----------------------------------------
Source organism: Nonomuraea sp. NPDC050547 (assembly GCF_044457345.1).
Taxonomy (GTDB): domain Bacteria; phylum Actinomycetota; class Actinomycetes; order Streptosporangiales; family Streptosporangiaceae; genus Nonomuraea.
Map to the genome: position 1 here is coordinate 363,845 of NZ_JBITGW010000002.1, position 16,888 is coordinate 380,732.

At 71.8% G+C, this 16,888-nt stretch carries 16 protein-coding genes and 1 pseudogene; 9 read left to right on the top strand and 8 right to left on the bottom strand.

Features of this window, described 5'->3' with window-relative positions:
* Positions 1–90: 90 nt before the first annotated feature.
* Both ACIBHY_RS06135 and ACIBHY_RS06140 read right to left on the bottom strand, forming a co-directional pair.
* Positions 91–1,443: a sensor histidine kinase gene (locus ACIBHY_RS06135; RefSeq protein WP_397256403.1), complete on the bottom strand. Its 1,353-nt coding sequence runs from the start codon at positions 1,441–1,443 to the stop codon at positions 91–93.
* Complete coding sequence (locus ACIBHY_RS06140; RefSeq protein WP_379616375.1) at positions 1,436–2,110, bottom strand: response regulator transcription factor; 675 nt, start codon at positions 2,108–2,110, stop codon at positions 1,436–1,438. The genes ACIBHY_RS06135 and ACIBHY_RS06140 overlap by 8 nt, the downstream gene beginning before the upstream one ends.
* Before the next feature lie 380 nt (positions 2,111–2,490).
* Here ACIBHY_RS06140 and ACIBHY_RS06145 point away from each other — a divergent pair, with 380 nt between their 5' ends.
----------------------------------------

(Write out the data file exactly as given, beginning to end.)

Source organism: Nonomuraea sp. NPDC050547 (assembly GCF_044457345.1).
Taxonomy (GTDB): domain Bacteria; phylum Actinomycetota; class Actinomycetes; order Streptosporangiales; family Streptosporangiaceae; genus Nonomuraea.
Map to the genome: position 1 here is coordinate 363,845 of NZ_JBITGW010000002.1, position 16,888 is coordinate 380,732.

At 71.8% G+C, this 16,888-nt stretch carries 16 protein-coding genes and 1 pseudogene; 9 read left to right on the top strand and 8 right to left on the bottom strand.

Features of this window, described 5'->3' with window-relative positions:
* Positions 1–90: 90 nt before the first annotated feature.
* Both ACIBHY_RS06135 and ACIBHY_RS06140 read right to left on the bottom strand, forming a co-directional pair.
* Positions 91–1,443: a sensor histidine kinase gene (locus ACIBHY_RS06135; RefSeq protein WP_397256403.1), complete on the bottom strand. Its 1,353-nt coding sequence runs from the start codon at positions 1,441–1,443 to the stop codon at positions 91–93.
* Complete coding sequence (locus ACIBHY_RS06140; RefSeq protein WP_379616375.1) at positions 1,436–2,110, bottom strand: response regulator transcription factor; 675 nt, start codon at positions 2,108–2,110, stop codon at positions 1,436–1,438. The genes ACIBHY_RS06135 and ACIBHY_RS06140 overlap by 8 nt, the downstream gene beginning before the upstream one ends.
* Before the next feature lie 380 nt (positions 2,111–2,490).
* Here ACIBHY_RS06140 and ACIBHY_RS06145 point away from each other — a divergent pair, with 380 nt between their 5' ends.